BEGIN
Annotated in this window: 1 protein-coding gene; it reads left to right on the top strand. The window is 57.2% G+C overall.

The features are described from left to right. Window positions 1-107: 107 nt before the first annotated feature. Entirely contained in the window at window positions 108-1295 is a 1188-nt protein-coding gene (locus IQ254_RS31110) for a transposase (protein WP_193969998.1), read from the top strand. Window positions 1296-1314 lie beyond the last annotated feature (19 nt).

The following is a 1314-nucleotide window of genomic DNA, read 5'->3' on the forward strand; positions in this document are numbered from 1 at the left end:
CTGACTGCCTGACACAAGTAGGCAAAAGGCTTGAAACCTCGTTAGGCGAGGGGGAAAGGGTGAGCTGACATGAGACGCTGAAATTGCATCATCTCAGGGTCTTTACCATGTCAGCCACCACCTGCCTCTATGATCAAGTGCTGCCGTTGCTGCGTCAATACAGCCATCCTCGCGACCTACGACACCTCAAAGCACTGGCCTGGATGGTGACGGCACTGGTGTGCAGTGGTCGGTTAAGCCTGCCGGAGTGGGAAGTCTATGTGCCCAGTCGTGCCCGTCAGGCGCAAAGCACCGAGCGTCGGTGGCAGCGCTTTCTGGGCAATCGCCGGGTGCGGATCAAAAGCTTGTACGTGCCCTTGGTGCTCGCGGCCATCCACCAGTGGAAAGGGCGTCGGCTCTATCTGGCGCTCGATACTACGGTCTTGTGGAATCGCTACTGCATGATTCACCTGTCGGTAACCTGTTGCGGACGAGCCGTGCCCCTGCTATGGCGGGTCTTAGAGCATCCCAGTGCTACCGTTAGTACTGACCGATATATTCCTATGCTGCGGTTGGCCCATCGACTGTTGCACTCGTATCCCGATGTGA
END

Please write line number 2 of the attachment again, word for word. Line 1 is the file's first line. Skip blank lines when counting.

The features are described from left to right. Window positions 1-107: 107 nt before the first annotated feature. Entirely contained in the window at window positions 108-1295 is a 1188-nt protein-coding gene (locus IQ254_RS31110) for a transposase (protein WP_193969998.1), read from the top strand. Window positions 1296-1314 lie beyond the last annotated feature (19 nt).